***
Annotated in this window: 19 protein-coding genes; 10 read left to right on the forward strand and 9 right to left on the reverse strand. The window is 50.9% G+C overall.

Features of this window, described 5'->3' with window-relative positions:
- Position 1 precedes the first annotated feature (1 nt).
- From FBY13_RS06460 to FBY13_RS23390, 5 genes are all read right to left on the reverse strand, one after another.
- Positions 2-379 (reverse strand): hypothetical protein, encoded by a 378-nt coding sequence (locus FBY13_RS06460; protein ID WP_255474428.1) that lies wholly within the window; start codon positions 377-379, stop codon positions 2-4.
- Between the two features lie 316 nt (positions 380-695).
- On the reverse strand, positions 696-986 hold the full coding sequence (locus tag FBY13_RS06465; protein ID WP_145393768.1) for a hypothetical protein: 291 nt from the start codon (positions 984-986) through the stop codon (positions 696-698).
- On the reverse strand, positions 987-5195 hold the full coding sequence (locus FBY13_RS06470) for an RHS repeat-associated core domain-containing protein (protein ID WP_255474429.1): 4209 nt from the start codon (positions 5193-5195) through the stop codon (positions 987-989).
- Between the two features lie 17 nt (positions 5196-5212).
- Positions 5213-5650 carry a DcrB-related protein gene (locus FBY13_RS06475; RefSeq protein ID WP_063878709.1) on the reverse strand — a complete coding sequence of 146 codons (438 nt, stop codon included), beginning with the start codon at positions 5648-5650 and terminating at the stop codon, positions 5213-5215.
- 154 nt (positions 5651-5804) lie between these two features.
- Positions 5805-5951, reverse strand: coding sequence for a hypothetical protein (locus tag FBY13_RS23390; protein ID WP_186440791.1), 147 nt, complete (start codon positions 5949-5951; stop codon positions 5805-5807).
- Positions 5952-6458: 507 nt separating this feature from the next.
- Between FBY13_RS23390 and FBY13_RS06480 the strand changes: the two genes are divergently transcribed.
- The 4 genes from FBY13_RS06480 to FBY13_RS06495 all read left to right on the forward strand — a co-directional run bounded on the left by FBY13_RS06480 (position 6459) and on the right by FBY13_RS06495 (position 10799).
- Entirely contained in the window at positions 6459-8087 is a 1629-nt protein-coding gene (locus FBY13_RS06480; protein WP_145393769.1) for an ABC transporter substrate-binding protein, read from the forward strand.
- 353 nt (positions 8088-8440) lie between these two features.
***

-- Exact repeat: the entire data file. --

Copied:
Annotated in this window: 19 protein-coding genes; 10 read left to right on the forward strand and 9 right to left on the reverse strand. The window is 50.9% G+C overall.

Features of this window, described 5'->3' with window-relative positions:
- Position 1 precedes the first annotated feature (1 nt).
- From FBY13_RS06460 to FBY13_RS23390, 5 genes are all read right to left on the reverse strand, one after another.
- Positions 2-379 (reverse strand): hypothetical protein, encoded by a 378-nt coding sequence (locus FBY13_RS06460; protein ID WP_255474428.1) that lies wholly within the window; start codon positions 377-379, stop codon positions 2-4.
- Between the two features lie 316 nt (positions 380-695).
- On the reverse strand, positions 696-986 hold the full coding sequence (locus tag FBY13_RS06465; protein ID WP_145393768.1) for a hypothetical protein: 291 nt from the start codon (positions 984-986) through the stop codon (positions 696-698).
- On the reverse strand, positions 987-5195 hold the full coding sequence (locus FBY13_RS06470) for an RHS repeat-associated core domain-containing protein (protein ID WP_255474429.1): 4209 nt from the start codon (positions 5193-5195) through the stop codon (positions 987-989).
- Between the two features lie 17 nt (positions 5196-5212).
- Positions 5213-5650 carry a DcrB-related protein gene (locus FBY13_RS06475; RefSeq protein ID WP_063878709.1) on the reverse strand — a complete coding sequence of 146 codons (438 nt, stop codon included), beginning with the start codon at positions 5648-5650 and terminating at the stop codon, positions 5213-5215.
- 154 nt (positions 5651-5804) lie between these two features.
- Positions 5805-5951, reverse strand: coding sequence for a hypothetical protein (locus tag FBY13_RS23390; protein ID WP_186440791.1), 147 nt, complete (start codon positions 5949-5951; stop codon positions 5805-5807).
- Positions 5952-6458: 507 nt separating this feature from the next.
- Between FBY13_RS23390 and FBY13_RS06480 the strand changes: the two genes are divergently transcribed.
- The 4 genes from FBY13_RS06480 to FBY13_RS06495 all read left to right on the forward strand — a co-directional run bounded on the left by FBY13_RS06480 (position 6459) and on the right by FBY13_RS06495 (position 10799).
- Entirely contained in the window at positions 6459-8087 is a 1629-nt protein-coding gene (locus FBY13_RS06480; protein WP_145393769.1) for an ABC transporter substrate-binding protein, read from the forward strand.
- 353 nt (positions 8088-8440) lie between these two features.